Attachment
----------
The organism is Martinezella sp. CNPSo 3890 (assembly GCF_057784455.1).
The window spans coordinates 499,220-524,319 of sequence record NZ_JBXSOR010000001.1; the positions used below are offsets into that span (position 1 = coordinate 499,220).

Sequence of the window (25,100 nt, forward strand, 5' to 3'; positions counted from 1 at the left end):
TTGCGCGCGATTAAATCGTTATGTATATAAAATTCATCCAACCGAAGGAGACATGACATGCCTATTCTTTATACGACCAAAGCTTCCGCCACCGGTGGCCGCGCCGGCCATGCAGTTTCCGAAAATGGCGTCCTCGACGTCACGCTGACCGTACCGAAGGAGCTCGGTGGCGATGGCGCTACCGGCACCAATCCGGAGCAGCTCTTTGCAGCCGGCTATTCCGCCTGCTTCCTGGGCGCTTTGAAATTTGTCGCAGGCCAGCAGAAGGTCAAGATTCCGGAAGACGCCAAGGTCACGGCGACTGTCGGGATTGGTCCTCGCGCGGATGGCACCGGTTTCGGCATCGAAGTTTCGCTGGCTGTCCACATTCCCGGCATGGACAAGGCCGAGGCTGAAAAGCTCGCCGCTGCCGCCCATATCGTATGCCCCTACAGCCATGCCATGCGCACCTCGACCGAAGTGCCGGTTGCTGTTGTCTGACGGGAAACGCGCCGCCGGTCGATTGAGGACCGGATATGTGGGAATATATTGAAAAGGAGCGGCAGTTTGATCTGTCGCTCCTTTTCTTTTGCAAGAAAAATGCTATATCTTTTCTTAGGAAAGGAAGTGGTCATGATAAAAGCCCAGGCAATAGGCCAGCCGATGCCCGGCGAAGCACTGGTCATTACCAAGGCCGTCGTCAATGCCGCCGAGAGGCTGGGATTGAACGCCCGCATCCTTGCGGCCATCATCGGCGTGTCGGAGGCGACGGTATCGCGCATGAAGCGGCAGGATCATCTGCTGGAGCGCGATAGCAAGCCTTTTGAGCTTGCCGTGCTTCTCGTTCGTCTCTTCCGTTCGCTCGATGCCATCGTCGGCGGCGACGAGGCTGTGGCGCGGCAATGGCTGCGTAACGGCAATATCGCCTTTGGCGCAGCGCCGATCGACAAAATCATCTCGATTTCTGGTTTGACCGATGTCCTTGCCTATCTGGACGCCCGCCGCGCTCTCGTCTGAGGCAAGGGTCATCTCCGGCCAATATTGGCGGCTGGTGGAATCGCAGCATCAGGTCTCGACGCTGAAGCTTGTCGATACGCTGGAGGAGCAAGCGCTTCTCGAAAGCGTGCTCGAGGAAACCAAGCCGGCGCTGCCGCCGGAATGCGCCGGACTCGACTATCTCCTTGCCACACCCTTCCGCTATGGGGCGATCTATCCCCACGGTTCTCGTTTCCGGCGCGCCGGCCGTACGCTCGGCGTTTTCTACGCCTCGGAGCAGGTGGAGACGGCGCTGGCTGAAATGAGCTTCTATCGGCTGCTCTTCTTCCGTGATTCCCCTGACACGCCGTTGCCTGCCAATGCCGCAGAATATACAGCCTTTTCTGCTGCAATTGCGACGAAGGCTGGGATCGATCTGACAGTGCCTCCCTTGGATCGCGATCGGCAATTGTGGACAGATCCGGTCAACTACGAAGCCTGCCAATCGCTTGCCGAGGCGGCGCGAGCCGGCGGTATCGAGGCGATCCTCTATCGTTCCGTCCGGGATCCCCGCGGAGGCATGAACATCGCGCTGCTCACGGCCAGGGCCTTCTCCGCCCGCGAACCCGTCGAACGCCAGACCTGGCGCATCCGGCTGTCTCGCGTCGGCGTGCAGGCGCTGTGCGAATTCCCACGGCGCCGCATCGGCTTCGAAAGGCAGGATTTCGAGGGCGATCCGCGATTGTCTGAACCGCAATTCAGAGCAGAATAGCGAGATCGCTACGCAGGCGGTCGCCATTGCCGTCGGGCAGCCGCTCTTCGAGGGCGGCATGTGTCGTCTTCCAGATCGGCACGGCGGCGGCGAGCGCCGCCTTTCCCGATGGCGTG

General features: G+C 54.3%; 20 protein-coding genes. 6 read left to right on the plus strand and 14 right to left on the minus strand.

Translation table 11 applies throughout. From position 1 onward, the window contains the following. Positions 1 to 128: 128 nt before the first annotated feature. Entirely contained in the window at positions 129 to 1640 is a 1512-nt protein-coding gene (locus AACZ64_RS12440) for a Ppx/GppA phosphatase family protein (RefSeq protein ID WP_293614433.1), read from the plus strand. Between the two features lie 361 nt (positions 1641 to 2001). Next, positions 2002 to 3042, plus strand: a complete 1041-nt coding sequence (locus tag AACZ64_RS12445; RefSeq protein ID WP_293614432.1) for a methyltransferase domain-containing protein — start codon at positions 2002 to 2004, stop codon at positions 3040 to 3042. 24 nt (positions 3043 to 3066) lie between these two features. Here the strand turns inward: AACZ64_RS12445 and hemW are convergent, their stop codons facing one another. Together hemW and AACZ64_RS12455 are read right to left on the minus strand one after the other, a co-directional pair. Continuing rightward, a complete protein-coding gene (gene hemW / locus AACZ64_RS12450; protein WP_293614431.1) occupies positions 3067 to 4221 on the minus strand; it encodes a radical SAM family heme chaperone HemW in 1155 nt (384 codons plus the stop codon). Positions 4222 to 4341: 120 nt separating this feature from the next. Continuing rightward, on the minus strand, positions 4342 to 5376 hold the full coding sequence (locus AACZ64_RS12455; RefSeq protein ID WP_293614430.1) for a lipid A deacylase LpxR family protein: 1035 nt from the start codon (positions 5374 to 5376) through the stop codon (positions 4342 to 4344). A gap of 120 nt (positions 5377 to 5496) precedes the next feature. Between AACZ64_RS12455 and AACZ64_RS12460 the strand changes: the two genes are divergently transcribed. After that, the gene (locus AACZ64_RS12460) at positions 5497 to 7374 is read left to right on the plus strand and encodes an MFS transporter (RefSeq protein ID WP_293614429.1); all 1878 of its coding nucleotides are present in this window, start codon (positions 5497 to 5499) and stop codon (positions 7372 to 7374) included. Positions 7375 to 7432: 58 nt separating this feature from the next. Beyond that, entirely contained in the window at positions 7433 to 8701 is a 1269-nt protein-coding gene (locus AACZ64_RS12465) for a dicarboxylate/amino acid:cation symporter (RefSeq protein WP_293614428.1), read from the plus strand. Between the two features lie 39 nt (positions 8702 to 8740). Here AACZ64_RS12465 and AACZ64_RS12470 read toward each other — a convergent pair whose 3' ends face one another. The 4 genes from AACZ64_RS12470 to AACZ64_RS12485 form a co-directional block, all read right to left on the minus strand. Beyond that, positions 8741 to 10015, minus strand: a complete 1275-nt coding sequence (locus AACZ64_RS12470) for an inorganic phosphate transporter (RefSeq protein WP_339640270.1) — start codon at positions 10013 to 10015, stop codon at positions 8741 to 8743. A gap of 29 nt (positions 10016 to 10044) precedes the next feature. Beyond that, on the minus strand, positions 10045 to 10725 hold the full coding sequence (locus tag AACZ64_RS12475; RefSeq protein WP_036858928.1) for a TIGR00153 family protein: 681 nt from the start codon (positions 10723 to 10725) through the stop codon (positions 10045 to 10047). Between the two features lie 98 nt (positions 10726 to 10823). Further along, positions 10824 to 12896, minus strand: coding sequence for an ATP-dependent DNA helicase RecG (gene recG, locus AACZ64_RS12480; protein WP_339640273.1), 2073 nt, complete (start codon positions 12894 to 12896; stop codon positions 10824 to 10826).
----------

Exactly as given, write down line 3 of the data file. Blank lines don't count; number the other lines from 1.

Sequence of the window (25,100 nt, forward strand, 5' to 3'; positions counted from 1 at the left end):